I recently encountered a nice, little family at the community pool. Despite our efforts to social distance, the cute girl had walked up to my daughters asking, “would you guys like to play with me?”
Despite living in a COVID hotspot, and regardless of the growing number of cases I saw at the hospital bedside, I felt a peace about interacting with this family. My eldest had looked at me questioningly, and I had nodded my approval.
I had gotten in the water to talk with the mother, even though I was digging my latest novel a lot, led by the Holy Spirit to talk with her. We ended up having a wonderful conversation about her desire to homeschool this year, and she gushed at how I had calmed her anxieties on the issue. Realizing that many moms out there now face the same dilemma, I thought I would share with you what I had with her. It’s really the biggest thing you need to know to homeschool effectively.
No, it’s not which curriculum to use, although we did discuss that. In all honesty, there are so many to choose from, and that fact alone only feeds the anxiety. See, that’s the biggest hurdle you will likely face in homeschooling is the anxiety of doing it well. As women, especially, we have a desire to give our children the best we absolutely can. So, when faced with teaching your children, most women will not feel qualified for the task.
I can remember teaching my first child to read. She just wasn’t catching on. I was certain it had little to do with her and everything to do with me. She didn’t listen to me. I expected too much. I wasn’t a teacher; I was a nurse. Many days ended with me feeling I had failed miserably. My heart wanted to teach her at home, but I wasn’t sure if I was giving her exactly what she needed the most.
After a few years, a few children, trial and error, and especially the voice of God, I finally understood that I was making it way harder than it needed to be. The fact was, my eldest reads like a champ now. One day a flip switched and she just knew how. I had to understand that every child learns differently, and it’s ok to learn right along with them. I mean, God had certainly taught me a lot about myself and parenting as a homeschooling mom.
I know the world is very uncertain right now. I know a lot of parents will question if the public school classroom is where your child/children need to be. Sadly, I cannot answer this question for you. It is a decision you must come to. But what I don’t want is for you to desire homeschooling yet allow fear to keep you from it. The thing is, if you can raise a child, you can homeschool a child. If you can love a child, you can homeschool a child. That’s really all it takes.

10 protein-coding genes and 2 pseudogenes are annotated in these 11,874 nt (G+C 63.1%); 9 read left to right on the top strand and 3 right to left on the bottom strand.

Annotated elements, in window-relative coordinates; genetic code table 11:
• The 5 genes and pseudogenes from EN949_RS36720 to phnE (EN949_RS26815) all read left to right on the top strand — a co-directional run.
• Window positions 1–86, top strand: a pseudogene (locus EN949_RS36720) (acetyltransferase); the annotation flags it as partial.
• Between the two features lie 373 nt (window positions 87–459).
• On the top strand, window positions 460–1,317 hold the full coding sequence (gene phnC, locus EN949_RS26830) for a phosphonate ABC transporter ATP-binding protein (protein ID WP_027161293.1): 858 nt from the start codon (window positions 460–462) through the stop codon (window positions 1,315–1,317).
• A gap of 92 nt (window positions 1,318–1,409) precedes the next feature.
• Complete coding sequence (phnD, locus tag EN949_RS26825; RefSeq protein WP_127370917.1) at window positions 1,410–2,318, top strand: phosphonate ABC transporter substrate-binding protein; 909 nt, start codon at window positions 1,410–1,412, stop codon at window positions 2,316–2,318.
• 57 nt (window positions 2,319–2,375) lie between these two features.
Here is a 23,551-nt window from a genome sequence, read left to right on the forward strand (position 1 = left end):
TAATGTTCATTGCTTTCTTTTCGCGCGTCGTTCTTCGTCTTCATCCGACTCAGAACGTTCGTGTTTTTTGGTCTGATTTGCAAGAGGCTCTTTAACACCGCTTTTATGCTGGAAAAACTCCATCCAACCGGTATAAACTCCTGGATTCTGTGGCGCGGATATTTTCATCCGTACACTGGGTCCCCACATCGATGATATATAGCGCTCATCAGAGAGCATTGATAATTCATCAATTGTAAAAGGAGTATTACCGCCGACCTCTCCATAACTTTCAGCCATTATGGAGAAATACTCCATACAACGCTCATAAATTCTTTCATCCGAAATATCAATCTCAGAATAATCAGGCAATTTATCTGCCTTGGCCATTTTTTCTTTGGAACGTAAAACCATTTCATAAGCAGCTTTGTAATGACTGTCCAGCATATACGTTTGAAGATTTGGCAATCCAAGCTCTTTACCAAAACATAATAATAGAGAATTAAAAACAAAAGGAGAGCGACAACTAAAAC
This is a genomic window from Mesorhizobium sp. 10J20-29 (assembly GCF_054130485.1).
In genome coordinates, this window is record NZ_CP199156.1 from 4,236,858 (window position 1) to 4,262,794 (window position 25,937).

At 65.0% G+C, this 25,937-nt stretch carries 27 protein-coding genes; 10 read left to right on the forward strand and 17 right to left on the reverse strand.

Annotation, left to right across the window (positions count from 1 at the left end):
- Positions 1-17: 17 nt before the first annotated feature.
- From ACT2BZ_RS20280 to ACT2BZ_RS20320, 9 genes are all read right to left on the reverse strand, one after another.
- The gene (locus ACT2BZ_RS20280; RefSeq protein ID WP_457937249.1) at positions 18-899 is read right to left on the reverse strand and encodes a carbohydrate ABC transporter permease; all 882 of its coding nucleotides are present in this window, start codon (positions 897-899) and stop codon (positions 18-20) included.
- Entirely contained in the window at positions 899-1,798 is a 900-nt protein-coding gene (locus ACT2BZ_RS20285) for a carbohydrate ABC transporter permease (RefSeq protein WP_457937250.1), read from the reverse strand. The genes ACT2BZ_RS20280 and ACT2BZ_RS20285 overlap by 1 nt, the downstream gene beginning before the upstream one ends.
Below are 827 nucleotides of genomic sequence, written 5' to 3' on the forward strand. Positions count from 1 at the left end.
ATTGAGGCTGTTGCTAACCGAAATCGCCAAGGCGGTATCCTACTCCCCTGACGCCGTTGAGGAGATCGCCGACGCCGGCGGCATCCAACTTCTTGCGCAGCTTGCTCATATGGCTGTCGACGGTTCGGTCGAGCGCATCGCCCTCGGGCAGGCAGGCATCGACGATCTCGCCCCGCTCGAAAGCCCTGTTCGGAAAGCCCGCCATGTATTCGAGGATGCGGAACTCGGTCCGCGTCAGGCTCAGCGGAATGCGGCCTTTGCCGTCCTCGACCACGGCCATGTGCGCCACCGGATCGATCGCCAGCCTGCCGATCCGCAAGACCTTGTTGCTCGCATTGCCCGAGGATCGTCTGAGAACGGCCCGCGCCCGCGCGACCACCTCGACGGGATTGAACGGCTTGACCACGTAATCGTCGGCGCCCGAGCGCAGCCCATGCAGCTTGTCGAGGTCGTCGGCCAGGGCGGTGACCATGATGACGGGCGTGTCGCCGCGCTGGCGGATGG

Don’t be negatively impacted by the forced homeschooling you experienced in April. Homeschooling of your own design is nothing like that. Homeschooling is mostly just parenting, with some concrete lessons thrown in the mix. Think of when your inquisitive child asks a question, you search for the answer together, and then you both know. Homeschooling is kinda like that. If you can follow written directions, you can homeschool. Even if reading directions isn’t your thing, you’ll still do fine. My husband homeschools without a hitch. Maybe you’ll catch the joke. Wink, wink.
The thing is, grades are not the most important thing in this world. Education, while important, isn’t even the biggest thing you should desire for your child in this world. To raise wonderful human beings you need a mix of love and time. The rest comes together after that.
Never be afraid to homeschool or feel like you don’t have what it takes. I learned that none of us have what it takes if we try to teach our children like we assume we should. Homeschooling isn’t public schooling, and it will never look like it either. Imagine a 2-4 hour day instead of 8. Imagine taking a day off last minute if that’s what the student needs, and not having to worry about making work up to catch some invisible finish line. Imagine learning being fun. Imagine the classroom outside, or in pajamas. Imagine learning on a track that is tailored to your child’s interest, not just to ensure a certain test score. Imagine spending quality time with your child, rather than the majority of your time apart. Think about zero homework and only doing reading or science fair projects if the fancy strikes you.
You can homeschool. That’s mainly what I want you to know. Don’t not do it because you worry you can’t. Depending on the pace of your child, you can complete the needed work 3-4 days a week, in just a few hours. Homeschooling doesn’t mean you have to keep public school hours.
If your worry is finances, such as being home from work to teach, realize that it’s always easier than our worst fears. Whether you make the decision to downsize, share the responsibility with the other parent (if that’s an option), or tailor the school day around your work schedule, I would encourage you that homeschooling is doable. I once had a friend who taught her child every evening after a full workday, and while that may not be the ideal option for you, it’s just to point out that there’s always a way.
So, in conclusion, what’s the thing you need to know if you’re thinking of homeschooling? It’s that you can. You can do it. I told my new friend by the pool, kids are so resilient and flexible. They catch on quickly, they adapt, they overcome. It’s the limits we place on ourselves as parents that make it a problem.